A blog on financial markets and their regulation
Indian government clings to obsolete categories of financial intermediaries
July 2, 2009Posted by on
As I read the Economic
Survey presented by the Indian government today, I was struck by
how the government is still clinging to obsolete categories of financial
intermediaries. In Chapter 5 (paragraph 5.61), the government
classifies financial institutions into (a) term lending institutions,
(b) refinance institutions and (c) investment institutions.
This looks fine except that investment institutions refers to
public sector insurance companies and not to mutual funds, venture
capital funds or other true investment institutions. What is worse is
that the private sector insurance companies are not included in this
list but are discussed in a separate section on insurance
The table on the next page (after para 5.64) is even more
hilarious. The data on term lending institutions in this table
includes SIDBI which is classified as a refinance institution in para
5.61. The table also includes a separate row for specialized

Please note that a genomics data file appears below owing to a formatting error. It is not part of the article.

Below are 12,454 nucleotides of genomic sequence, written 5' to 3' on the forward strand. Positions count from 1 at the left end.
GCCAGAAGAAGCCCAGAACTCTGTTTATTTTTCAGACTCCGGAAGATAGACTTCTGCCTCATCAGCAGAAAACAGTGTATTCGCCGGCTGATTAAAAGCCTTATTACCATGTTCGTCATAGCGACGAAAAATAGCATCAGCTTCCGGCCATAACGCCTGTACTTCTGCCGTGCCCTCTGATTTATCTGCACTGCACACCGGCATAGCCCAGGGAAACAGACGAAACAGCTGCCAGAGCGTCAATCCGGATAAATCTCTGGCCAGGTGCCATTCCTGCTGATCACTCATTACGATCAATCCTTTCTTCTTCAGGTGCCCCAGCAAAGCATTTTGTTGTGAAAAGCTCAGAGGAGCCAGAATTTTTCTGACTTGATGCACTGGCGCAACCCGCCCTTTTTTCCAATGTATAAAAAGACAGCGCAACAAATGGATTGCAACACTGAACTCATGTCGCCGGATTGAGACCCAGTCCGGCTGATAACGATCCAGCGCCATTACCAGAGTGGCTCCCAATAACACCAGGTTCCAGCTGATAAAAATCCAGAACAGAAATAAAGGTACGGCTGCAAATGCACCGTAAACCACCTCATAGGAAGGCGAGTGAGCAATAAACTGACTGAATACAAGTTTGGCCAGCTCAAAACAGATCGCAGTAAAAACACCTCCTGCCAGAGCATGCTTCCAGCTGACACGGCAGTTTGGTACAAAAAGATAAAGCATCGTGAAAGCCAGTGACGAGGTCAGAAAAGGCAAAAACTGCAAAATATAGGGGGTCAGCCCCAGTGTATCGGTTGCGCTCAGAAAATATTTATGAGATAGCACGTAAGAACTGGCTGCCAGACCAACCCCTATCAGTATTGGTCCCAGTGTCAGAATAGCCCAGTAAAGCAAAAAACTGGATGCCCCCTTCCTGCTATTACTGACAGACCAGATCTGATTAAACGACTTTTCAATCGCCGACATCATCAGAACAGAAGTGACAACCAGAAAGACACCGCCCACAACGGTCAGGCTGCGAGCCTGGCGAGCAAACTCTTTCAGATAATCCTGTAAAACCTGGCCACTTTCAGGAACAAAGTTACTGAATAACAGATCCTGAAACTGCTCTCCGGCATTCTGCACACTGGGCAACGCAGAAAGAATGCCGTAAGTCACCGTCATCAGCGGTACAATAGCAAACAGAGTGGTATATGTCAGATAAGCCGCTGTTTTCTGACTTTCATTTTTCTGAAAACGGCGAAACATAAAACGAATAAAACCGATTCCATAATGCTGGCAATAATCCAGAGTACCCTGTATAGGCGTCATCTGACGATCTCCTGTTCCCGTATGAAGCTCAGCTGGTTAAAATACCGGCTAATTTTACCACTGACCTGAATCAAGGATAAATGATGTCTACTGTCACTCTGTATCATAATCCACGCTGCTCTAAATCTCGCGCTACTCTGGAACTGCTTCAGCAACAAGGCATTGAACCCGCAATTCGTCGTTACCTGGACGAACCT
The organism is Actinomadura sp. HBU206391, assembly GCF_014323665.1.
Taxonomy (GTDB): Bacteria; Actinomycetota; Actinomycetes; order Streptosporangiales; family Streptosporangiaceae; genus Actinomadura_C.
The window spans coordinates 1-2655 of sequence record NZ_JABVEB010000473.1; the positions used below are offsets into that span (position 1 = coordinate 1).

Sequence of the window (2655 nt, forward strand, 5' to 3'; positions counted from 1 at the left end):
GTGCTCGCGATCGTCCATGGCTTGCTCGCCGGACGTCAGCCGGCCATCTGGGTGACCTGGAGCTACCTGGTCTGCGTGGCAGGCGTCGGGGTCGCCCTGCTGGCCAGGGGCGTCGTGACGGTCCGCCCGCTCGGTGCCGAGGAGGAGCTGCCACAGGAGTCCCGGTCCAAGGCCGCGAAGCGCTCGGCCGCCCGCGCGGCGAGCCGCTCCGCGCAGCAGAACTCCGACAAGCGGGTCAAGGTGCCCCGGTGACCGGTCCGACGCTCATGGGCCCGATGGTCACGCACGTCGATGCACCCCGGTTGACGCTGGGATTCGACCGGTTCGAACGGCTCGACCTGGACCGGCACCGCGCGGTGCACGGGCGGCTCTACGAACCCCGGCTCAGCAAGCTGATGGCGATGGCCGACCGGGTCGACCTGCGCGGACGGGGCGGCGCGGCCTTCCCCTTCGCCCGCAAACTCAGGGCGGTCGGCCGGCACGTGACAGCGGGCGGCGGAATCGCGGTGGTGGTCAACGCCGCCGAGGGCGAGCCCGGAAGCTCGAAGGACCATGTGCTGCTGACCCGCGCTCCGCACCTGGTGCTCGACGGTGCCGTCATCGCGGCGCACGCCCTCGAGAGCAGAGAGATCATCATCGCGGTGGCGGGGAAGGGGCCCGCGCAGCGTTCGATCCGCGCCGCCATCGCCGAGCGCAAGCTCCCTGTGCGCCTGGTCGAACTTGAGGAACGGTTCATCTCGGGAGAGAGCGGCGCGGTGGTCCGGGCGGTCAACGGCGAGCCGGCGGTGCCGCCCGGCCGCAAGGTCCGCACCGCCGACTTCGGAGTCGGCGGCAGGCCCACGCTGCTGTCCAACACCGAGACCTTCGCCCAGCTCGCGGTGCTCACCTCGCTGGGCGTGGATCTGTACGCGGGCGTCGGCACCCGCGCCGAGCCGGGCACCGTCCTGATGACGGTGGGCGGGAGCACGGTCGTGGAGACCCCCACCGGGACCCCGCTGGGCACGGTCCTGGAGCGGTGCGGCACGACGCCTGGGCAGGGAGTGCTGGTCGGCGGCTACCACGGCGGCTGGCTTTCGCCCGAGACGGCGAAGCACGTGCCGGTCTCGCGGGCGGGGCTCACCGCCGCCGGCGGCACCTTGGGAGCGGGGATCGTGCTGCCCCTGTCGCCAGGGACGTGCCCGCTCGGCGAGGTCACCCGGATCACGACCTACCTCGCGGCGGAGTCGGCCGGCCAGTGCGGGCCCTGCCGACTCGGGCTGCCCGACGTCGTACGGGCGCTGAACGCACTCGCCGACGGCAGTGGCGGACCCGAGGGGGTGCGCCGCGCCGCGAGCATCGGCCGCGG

institutions which includes a couple of venture capital companies but
not all the SEBI regulated venture capital funds.
The entire classification is completely useless. During the mid
1990s, the entire category of financial institutions became
increasingly anachronistic. However, more than a decade later, the
government clings to this obsolete category.
Other countries have similar problems though perhaps not as
ridiculous as this. In the US before the crisis, Countrywide was
classified as a thrift but has now become part of a bank (Bank of
America). Goldman Sachs was a Consolidated Supervised Entity (CSE) and
has now become a bank holding company.
Even if we cannot bring sanity into our balkanized regulatory
frameworks, can we not use sensible classifications when collecting
and presenting statistical data?